The European country set an ambitious goal in 2010 of producing 80 percent of its electricity from renewable sources, such as wind and solar, by 2050. German rooftops were blanketed with solar panels. Germany built solar and wind farms. And it decided to shut down its nuclear plants by 2025, motivated in part by concerns about nuclear safety.

But Germany’s quick embrace of renewable energy has been disastrous for the country, causing utility rates to skyrocket and still leaving a reliance on carbon-producing gas and coal plants during high-demand times. The Daily Telegraph reported that Germany released more carbon dioxide into the atmosphere in 2012 than in 2011.

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Group envisions carbon-free utility

July 09, 2014

Austin Energy should meet the goal by 2030, advisory task force says.

Austin Energy should become 100 percent carbon-emission free by 2030.

That’s not a pie-in-the-sky environmentalist’s dream.

It’s a policy recommendation delivered by an Austin advisory task force charged with setting new renewable energy goals for the city’s electric utility, though it was offered with a caveat: Do so as long as it doesn’t cause rates to skyrocket.

The group, called the Austin Generation Resource Planning Task Force, was asked in February to find ways to accelerate the city’s efforts to wean itself off carbon-emitting fuels such as coal and natural gas, which most scientists say contribute to climate change.

The task force is chaired by a former Austin Energy executive, Michael Osborne, and it includes people who work in the clean energy industry, as well as advocates for ratepayers and low-income residents.

In earlier discussions, Austin Energy was tasked with generating 35 percent of its electricity from renewable energy by 2020. But the utility will meet that goal four years early — in 2016 — thanks to large solar and wind contracts and encouragement to customers to either install their own solar panels or participate in the utility’s renewable energy service.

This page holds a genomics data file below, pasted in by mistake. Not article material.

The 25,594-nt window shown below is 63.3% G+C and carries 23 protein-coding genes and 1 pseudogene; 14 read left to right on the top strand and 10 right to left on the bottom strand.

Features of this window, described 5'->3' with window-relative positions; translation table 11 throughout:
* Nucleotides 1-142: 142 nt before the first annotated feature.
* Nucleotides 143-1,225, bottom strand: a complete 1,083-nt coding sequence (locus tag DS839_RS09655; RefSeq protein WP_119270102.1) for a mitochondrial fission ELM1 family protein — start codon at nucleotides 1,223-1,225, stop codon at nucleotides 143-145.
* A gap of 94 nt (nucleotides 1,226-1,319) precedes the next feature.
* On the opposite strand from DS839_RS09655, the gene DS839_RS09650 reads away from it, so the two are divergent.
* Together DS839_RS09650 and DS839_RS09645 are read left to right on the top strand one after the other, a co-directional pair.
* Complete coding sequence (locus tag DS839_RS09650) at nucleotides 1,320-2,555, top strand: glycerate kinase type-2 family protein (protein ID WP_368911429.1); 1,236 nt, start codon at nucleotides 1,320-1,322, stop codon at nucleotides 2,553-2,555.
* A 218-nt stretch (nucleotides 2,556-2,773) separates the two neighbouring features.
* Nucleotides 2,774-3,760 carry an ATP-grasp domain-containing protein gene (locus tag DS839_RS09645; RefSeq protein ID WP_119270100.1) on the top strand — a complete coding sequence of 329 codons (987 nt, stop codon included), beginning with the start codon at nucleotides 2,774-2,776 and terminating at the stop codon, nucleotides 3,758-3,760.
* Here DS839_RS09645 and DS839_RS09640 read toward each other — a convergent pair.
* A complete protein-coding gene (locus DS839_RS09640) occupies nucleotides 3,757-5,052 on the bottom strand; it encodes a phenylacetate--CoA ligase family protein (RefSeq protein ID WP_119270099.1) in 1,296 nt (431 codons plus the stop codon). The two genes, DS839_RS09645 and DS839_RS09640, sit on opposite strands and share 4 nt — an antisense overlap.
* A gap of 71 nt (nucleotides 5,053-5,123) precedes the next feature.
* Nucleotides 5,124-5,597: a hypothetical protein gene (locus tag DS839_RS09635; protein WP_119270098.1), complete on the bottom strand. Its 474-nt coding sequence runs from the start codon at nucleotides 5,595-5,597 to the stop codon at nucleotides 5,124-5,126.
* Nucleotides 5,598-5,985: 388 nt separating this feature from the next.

On Wednesday, the task force approved a draft report with more than a dozen recommendations that will eventually be sent to the Austin City Council. But first, it considered feedback from advocates for low-income residents, environmentalists and supporters of the renewable power industry, who largely gave the task force a thumbs-up on the recommendations.

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Austin Climate Protection Plan

The Austin Climate Protection Plan will make Austin the leading city in the nation in the fight against global warming.

The broad elements of the plan to reduce greenhouse gas (GHG) emissions include:

Municipal Plan

Make all City of Austin (COA) facilities, fleets, and operations totally carbon-neutral by 2020.

  • Power 100% of city facilities with renewable energy by 2012.
  • Make entire city fleet carbon-neutral by 2020 through use of electric power and non-petroleum fuels (with alt fuel emissions offset through mitigation).
  • Develop departmental climate protection plans, including: policies, procedures, targets, and reporting for maximum achievable reduction of GHG emissions and energy consumption in all city departments.
  • Develop a COA employee climate education campaign; and programs and incentives to help employees reduce personal carbon footprint and engage in community outreach for climate protection.